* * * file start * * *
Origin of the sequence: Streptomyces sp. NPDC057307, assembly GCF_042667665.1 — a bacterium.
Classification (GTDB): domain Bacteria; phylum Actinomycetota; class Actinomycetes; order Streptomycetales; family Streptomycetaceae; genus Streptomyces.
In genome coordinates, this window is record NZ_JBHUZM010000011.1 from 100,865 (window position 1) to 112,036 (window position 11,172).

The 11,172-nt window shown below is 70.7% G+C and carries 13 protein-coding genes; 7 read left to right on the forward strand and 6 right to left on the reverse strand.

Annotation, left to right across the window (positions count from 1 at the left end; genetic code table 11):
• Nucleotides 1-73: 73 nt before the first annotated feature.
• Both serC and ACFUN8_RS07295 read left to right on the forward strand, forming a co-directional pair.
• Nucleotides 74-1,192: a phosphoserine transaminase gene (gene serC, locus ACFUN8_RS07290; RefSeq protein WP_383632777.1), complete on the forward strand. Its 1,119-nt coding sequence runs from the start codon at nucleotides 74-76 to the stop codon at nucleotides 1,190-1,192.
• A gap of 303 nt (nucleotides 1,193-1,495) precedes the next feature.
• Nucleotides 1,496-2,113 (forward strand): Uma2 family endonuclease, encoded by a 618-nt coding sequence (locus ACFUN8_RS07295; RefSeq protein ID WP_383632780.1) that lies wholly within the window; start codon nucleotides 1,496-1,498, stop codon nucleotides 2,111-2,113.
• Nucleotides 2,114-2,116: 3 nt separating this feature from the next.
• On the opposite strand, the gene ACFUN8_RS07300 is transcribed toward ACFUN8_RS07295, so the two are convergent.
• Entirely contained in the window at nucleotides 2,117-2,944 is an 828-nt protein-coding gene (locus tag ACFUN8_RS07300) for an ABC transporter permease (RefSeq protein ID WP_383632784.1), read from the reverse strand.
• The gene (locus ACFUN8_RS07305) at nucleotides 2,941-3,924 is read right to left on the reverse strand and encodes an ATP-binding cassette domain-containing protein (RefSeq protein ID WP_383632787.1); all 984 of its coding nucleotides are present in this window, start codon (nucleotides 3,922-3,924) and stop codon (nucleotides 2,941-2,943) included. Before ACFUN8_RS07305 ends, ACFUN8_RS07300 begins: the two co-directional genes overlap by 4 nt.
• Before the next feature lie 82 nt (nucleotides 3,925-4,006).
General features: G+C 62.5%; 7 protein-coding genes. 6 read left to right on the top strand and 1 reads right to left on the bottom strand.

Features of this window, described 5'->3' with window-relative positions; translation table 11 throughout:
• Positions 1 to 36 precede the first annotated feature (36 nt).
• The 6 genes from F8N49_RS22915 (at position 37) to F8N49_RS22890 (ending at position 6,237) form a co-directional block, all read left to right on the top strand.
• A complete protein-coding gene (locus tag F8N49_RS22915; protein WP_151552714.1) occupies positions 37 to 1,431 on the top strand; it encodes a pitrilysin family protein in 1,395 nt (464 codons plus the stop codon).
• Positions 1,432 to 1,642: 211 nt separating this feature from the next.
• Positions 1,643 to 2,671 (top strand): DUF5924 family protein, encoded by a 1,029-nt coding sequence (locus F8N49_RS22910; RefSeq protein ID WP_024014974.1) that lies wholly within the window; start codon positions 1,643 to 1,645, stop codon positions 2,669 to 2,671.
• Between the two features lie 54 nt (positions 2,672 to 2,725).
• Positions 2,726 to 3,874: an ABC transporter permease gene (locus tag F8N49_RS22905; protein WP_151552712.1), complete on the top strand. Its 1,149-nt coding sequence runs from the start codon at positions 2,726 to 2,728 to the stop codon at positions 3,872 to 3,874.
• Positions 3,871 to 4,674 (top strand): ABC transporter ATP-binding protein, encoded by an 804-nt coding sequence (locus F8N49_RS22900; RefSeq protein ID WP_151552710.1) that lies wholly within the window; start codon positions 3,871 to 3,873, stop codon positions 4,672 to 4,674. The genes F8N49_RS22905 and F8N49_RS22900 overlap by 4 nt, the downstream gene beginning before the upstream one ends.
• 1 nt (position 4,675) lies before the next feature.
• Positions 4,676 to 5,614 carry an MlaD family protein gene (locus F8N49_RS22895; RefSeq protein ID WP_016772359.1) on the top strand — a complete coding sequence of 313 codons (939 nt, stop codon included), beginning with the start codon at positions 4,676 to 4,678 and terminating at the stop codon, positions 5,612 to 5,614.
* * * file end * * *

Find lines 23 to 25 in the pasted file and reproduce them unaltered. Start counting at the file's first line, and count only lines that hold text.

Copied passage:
• Between the two features lie 54 nt (positions 2,672 to 2,725).
• Positions 2,726 to 3,874: an ABC transporter permease gene (locus tag F8N49_RS22905; protein WP_151552712.1), complete on the top strand. Its 1,149-nt coding sequence runs from the start codon at positions 2,726 to 2,728 to the stop codon at positions 3,872 to 3,874.
• Positions 3,871 to 4,674 (top strand): ABC transporter ATP-binding protein, encoded by an 804-nt coding sequence (locus F8N49_RS22900; RefSeq protein ID WP_151552710.1) that lies wholly within the window; start codon positions 3,871 to 3,873, stop codon positions 4,672 to 4,674. The genes F8N49_RS22905 and F8N49_RS22900 overlap by 4 nt, the downstream gene beginning before the upstream one ends.